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10 Best Practices to Run an Effective Virtual Meeting
Virtual meetings are the new norm, but they can be easily marred by connectivity issues, awkward silences and distracted, multitasking attendees. Make the transition from in-person to virtual meetings successfully with these 10 best practices to run engaging and effective virtual meetings.
38% of remote workers and 15% of remote managers receive no training on how to work remotely.1
- Follow protocol.
- Be prepared. Test your equipment.
- Arrive early. You can multitask while you wait for the meeting to begin.
- Start on time, but be understanding of other people’s circumstances.
- Greet attendees.
- Stay on track.
- Keep it short and end on time. Consider holding meetings for 45 minutes vs. an hour. This ensures small breaks between back-to-back meetings.
- Have a support person.
During critical meetings, such as with clients, or large meetings, assign a support person to assist with technical difficulties and monitor tools like chat.
- Establish a group identity.
Introductions and expectations
Making introductions and setting expectations are important.
Using names is the best way to connect with each other.
Enable eye contact and connections through facial expressions. Video also encourages focus from attendees.
- Master collaboration tools
- Learn to use your tools and practice with them.
- Prepare beforehand to be able to share what you need to, digitally.
- Share content in advance.
- Replace verbal responses with polls and chats.
- Learn to overcommunicate and call attention to key points.
- Know how to recognize responses (they might be on chat) and give opportunities to speak.
- Establish ground rules.
- No checking emails.
- No private chats.
- Audio only or video?
- Mute cellphones.
- Keep phones out of sight.
- State objectives.
Have an agenda and set expectations for the meeting.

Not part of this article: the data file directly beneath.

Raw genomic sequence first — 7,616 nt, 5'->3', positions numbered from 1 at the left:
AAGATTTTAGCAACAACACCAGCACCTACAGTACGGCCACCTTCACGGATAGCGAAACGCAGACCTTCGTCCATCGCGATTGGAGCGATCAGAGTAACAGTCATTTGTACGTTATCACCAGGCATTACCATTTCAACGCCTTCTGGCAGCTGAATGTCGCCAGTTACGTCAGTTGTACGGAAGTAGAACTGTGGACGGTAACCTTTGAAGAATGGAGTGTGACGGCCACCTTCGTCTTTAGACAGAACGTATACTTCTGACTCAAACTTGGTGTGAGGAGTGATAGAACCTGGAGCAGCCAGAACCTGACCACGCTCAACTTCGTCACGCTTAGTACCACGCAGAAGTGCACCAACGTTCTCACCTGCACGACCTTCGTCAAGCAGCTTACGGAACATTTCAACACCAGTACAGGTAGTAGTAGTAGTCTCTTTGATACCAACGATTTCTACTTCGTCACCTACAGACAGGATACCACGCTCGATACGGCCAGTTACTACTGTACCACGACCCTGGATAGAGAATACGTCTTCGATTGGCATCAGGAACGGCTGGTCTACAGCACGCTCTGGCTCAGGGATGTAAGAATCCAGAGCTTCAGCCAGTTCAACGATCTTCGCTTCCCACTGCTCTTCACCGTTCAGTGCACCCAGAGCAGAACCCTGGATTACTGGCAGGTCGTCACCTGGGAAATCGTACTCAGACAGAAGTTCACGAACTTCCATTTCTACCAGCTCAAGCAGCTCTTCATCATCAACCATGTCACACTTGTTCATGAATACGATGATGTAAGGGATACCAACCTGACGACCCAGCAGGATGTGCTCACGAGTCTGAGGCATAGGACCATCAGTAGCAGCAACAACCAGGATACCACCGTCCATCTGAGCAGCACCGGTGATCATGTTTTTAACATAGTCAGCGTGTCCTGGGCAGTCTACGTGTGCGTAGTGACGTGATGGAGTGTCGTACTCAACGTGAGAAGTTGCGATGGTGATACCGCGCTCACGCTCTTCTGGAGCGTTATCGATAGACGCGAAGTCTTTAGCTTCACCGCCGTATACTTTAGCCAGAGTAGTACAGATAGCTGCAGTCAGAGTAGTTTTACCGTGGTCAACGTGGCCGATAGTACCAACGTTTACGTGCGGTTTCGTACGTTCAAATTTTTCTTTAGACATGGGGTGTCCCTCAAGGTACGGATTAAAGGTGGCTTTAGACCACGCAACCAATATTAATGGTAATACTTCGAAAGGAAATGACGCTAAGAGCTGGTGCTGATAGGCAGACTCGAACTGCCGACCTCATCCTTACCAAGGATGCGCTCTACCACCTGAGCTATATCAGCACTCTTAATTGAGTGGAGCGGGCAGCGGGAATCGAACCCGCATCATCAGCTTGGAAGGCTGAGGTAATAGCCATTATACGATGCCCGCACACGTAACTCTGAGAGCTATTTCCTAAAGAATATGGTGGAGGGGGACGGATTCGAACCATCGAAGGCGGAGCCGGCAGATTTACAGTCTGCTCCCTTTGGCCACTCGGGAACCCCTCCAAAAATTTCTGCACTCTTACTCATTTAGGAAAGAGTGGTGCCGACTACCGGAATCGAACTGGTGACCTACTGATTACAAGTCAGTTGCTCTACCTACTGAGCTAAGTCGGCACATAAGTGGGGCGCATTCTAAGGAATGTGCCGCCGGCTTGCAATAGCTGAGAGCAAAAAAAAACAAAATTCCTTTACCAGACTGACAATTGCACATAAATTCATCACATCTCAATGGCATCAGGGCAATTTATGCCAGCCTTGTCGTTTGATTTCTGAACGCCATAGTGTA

- Provide structure.
- Establish common goals.
- Suspend spelling/grammar.
In virtual meetings, awkward delays/silences are common. As the presenter, facilitate the conversation:
67% of remote workers cite interruptions or being talked over as the top challenge during meetings.1
- Ensure people take turns speaking.
- Call on people to give them the opportunity to speak.
- Emphasize the value of sharing and providing feedback.
- There are no silly questions.
- Promote interaction.
- Provide opportunities for interaction; ask questions, call people by name, use polls.
- Ask open-ended questions.
- Be direct and non-threatening.
- Use polling features to keep audience engaged and gather feedback.
- Use the group chat feature for “quick draw” responses to questions.
- Allow people to interject their own personalities.
- Not all employees possess the same level of technical proficiency.
- People’s comfort levels with communicating vary widely. Provide options.
- Stay on track
- Review the objectives up front.
- Don’t get sidetracked or pulled off the agenda; table conversations for another time.
- Note how much time you can dedicate to each presentation slide.
- Have an end time and stick to it.
- Communicate effectively.
You can’t rely on visual cues such as body language or facial expressions, particularly when participants have video turned off. Instead, you must rely on strong verbal and written communication.
- Speak clearly and slowly.
- Make it interactive.
- Give clear directions.
- Use visuals.
- Anticipate audio or screen sharing delays and wait.
- Eliminate slang and sarcasm.
Allow time to review before moving forward.
- Tell them what.
- Tell them why.
- Tell them how.
Do’s and Don’ts
Do conduct a thorough equipment check before the session.
- Don’t assume that everything is in working order when the entire team logs on.
- Always do a quick run-through of your setup (computers, cameras, software, etc.) 15 minutes before the class starts.
Don't assume your attendees have everything under control.
Have attendees perform a simple browser and software compatibility check before logging in.
Do have a contingency plan in place.
Be ready to call in or have someone else take over in case of a technical or connection issue.
Final tips for success
- Be hands-on. Get participants to use the tools.
- Create a non-threatening environment. Questions are welcome.
- Practice. Be confident in using digital tools.
- Be organized. Have materials ready and a back-up plan in place.
- Check in with the audience. Are they still following?
- Be receptive to criticism. Check your ego.
1 OwlLabs. (September 2019). State of Remote Work 2019